Quotes From The Classics – The Helen Keller Story

We read “The Helen Keller Story” in September of 2014. I loved the story and I didn’t know just how touching and meaningful it would be for me having a daughter who is also unable to communicate as “normal” children do, being unable to speak any words. I found Helen Keller’s story very inspirational and thought that it was great for the girls to hear this story of love and hope and also to see that there are other children and families with disabilities.

Having a daughter with autism really has taught me an even deeper love and compassion and to learn to really see and feel things beyond the five senses. Life has such a deeper spiritual reality and I really do believe that  babies and children who have delays in their development are able to sense the spiritual reality that we fall from as we grow older. She is so sweet and has such a love for life and the world. I feel blessed to be able to have a daughter with autism and honored to have been chosen as her mother.

I believe that we can all learn a lot from these special beings who have come to teach us great lessons in love, compassion, and spiritual awakening.


These are the quotes that we highlighted from “The Helen Keller Story.”

“What is love?” asked the student, and that was not as easy as think.

“Is it the smell of flowers? Is it the warmth of the sun? Is it when my heart beats? Why can’t I touch love? “You cannot touch the cloud, you know,” said her teacher, “but you feel the rain and know how glad the flowers and the thirsty earth are to have it after a hot day. You cannot touch love either; but you feel the sweetness that it pours into everything. Without love you would not be happy or want to play.”

“If you knew all the joy I feel in being able to speak to you today, I think you would have some idea of the value of speech to the deaf, and you would understand why I want every little deaf child in all this great world to have an opportunity to learn to speak… I can remember before I learned to speak, and how I used to struggle to express my thoughts by means of the manual alphabet–how my thoughts used to beat against my fingertips like little birds striving to gain their freedom until one day Miss Fuller opened wide the prison door and let them escape…of course, it was not easy at first to fly. The speech-wings were weak and broken… nothing was left save the impulse to fly, but that was something one can never consent to creep when one feels an impulse to soar…”

“Swedenborg believed in eternal life, and so he did not fear death. God, he says, was the “light of heaven” within each of us. It was the influence of the “light” within us that made us want to live lives of service or charity to others, and it was the “light” that gave us comfort and strength in time of grief.”

Beside her task our efforts pale,
She never knew the word for fail;
Beside her triumphs ours are naught,
For hers were far more dearly bought.

“Love,” she told him, “is like a beautiful flower which I may not touch, but whose fragrance, makes the garden a place of delight just the same.”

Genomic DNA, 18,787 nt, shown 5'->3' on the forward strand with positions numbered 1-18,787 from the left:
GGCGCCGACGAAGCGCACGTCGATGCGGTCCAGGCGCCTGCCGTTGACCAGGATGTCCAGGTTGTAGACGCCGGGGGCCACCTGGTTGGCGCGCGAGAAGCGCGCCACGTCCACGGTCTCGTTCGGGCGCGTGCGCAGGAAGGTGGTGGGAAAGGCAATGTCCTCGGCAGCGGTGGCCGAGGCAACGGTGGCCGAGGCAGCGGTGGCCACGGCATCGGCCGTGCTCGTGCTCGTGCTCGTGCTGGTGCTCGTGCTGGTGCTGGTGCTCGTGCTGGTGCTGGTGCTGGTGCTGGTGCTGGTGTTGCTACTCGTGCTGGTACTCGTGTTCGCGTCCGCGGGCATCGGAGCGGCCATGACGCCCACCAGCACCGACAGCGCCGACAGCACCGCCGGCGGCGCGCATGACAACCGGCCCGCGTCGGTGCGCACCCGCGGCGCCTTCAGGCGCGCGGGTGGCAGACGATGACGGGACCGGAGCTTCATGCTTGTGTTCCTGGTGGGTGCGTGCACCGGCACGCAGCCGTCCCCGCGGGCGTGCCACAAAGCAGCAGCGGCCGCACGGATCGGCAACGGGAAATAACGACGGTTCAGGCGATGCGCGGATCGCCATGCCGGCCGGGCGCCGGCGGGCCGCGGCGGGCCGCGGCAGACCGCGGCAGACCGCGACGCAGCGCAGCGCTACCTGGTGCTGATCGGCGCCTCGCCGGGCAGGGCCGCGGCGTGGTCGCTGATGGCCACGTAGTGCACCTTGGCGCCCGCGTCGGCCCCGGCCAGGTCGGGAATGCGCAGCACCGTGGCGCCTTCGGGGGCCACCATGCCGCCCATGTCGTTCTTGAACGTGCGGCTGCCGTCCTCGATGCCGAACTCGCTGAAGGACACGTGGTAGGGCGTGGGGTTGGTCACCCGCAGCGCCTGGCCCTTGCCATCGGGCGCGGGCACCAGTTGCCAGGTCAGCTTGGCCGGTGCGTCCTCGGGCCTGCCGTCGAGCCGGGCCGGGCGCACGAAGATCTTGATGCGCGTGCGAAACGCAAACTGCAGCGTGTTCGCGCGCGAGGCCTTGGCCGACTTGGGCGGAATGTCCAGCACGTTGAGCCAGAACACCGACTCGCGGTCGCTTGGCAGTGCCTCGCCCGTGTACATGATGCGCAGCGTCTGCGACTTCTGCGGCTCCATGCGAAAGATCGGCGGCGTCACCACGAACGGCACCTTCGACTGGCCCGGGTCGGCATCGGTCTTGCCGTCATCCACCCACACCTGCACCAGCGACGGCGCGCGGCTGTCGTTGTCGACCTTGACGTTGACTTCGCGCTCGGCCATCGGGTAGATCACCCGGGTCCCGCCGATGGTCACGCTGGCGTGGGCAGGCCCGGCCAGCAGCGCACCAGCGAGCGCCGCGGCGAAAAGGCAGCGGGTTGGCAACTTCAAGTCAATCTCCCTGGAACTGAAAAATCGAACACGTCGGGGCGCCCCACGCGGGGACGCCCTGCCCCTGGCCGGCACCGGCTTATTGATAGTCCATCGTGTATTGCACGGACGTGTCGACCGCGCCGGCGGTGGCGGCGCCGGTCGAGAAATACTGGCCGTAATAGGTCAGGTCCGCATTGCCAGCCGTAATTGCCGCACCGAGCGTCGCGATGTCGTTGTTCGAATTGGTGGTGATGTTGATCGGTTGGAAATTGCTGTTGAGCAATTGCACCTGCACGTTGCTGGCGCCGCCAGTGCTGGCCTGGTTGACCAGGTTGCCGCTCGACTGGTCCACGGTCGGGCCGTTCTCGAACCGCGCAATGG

“Love,” she wrote of Swedenborg’s ideas, “is the all-important doctrine. This love means not a vague, aimless emotion, but desire of good united with wisdom and fulfilled in right action. For a life in the dark this love is the surest guidance.” Swedenborgism was really a way of life, a philosophy for every day in the week. In order to be happy she must live a useful life with no thought of reward. Let the cruel criticisms fall where they would. With such help she could go on calmly loving and forgiving and serving.

“I can dream of that happy country of the future where no man will live at his ease while another suffers; then, indeed, shall the blind see and the deaf hear.”

“Peace! World peace! If there was to be goodwill to all men, if there was to be an end of poverty and injustice then there must be peace in which to achieve these ideals. Swedenborg taught that God is love, wisdom, and power. War, then, was Godlessness. So, to her campaigning for the blind, for woman suffrage, and for social reforms, Helen Keller added pacifism when she went on a lecture tour, it was to speak for peace and disarmament.”

Dear reader [she wrote on this point later in her memoirs], let me ask you to stop for a moment and try to visualize your blind neighbor. You have met him often in the street, in sunshine and in rain, casually threading his way among his unseen fellows, his cane tapping the pavement, his body tense, his ears straining to hear sounds that will guide him in the invisible maze. You have glanced at him pityingly, and gone your way thinking how strange his thoughts must be, his feelings how different from your own. My friend, have done with this cruel illusion and try to learn the truth. Hearts are heats and pain is pain, and joy, ambition, and love are in the blind man even as in you. He wants the same things that you do. Like you he dreams of love and success and happiness. You would still be yourself if an accident blinded you tomorrow; your desires would be the same.